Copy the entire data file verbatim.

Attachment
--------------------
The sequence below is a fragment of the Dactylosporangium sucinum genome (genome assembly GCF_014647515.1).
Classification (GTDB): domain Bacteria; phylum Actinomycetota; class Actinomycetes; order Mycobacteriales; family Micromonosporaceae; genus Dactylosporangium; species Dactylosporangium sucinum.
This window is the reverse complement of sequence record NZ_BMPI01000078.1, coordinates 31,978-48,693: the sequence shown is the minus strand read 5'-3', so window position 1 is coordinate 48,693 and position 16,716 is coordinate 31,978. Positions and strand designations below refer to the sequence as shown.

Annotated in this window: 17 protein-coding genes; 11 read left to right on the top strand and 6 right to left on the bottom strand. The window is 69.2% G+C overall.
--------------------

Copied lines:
The sequence below is a fragment of the Dactylosporangium sucinum genome (genome assembly GCF_014647515.1).
Classification (GTDB): domain Bacteria; phylum Actinomycetota; class Actinomycetes; order Mycobacteriales; family Micromonosporaceae; genus Dactylosporangium; species Dactylosporangium sucinum.
This window is the reverse complement of sequence record NZ_BMPI01000078.1, coordinates 31,978-48,693: the sequence shown is the minus strand read 5'-3', so window position 1 is coordinate 48,693 and position 16,716 is coordinate 31,978. Positions and strand designations below refer to the sequence as shown.

Annotated in this window: 17 protein-coding genes; 11 read left to right on the top strand and 6 right to left on the bottom strand. The window is 69.2% G+C overall.